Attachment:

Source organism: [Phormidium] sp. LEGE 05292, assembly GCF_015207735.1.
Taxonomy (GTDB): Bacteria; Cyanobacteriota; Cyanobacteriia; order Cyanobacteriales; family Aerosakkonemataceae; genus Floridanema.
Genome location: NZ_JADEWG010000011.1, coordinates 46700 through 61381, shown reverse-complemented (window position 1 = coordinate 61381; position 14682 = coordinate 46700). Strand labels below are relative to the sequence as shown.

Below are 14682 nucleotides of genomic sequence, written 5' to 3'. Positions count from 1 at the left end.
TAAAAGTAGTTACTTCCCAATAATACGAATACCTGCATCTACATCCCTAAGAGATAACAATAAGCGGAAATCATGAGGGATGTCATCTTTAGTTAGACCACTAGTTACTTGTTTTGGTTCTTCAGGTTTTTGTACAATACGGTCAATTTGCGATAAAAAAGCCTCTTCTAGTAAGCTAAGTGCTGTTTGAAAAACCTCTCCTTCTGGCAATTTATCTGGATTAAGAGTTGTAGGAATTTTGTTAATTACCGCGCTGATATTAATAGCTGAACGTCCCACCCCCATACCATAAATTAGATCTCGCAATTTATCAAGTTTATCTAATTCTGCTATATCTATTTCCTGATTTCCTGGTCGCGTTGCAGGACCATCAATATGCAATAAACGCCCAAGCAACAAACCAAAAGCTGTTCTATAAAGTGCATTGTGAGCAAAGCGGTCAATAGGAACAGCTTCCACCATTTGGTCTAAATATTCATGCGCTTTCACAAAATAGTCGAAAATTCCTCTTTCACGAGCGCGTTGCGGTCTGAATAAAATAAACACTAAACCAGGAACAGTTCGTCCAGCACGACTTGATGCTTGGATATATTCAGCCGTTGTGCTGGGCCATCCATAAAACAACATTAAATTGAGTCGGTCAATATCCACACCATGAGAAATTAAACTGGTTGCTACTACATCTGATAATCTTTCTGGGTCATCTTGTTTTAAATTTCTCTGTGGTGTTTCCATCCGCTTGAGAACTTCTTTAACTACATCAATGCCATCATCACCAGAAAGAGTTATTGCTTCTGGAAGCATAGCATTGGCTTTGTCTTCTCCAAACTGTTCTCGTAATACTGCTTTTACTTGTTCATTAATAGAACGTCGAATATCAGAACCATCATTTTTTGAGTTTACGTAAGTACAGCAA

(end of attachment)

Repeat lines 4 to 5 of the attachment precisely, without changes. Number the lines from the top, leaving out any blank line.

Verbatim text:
Below are 14682 nucleotides of genomic sequence, written 5' to 3'. Positions count from 1 at the left end.
TAAAAGTAGTTACTTCCCAATAATACGAATACCTGCATCTACATCCCTAAGAGATAACAATAAGCGGAAATCATGAGGGATGTCATCTTTAGTTAGACCACTAGTTACTTGTTTTGGTTCTTCAGGTTTTTGTACAATACGGTCAATTTGCGATAAAAAAGCCTCTTCTAGTAAGCTAAGTGCTGTTTGAAAAACCTCTCCTTCTGGCAATTTATCTGGATTAAGAGTTGTAGGAATTTTGTTAATTACCGCGCTGATATTAATAGCTGAACGTCCCACCCCCATACCATAAATTAGATCTCGCAATTTATCAAGTTTATCTAATTCTGCTATATCTATTTCCTGATTTCCTGGTCGCGTTGCAGGACCATCAATATGCAATAAACGCCCAAGCAACAAACCAAAAGCTGTTCTATAAAGTGCATTGTGAGCAAAGCGGTCAATAGGAACAGCTTCCACCATTTGGTCTAAATATTCATGCGCTTTCACAAAATAGTCGAAAATTCCTCTTTCACGAGCGCGTTGCGGTCTGAATAAAATAAACACTAAACCAGGAACAGTTCGTCCAGCACGACTTGATGCTTGGATATATTCAGCCGTTGTGCTGGGCCATCCATAAAACAACATTAAATTGAGTCGGTCAATATCCACACCATGAGAAATTAAACTGGTTGCTACTACATCTGATAATCTTTCTGGGTCATCTTGTTTTAAATTTCTCTGTGGTGTTTCCATCCGCTTGAGAACTTCTTTAACTACATCAATGCCATCATCACCAGAAAGAGTTATTGCTTCTGGAAGCATAGCATTGGCTTTGTCTTCTCCAAACTGTTCTCGTAATACTGCTTTTACTTGTTCATTAATAGAACGTCGAATATCAGAACCATCATTTTTTGAGTTTACGTAAGTACAGCAA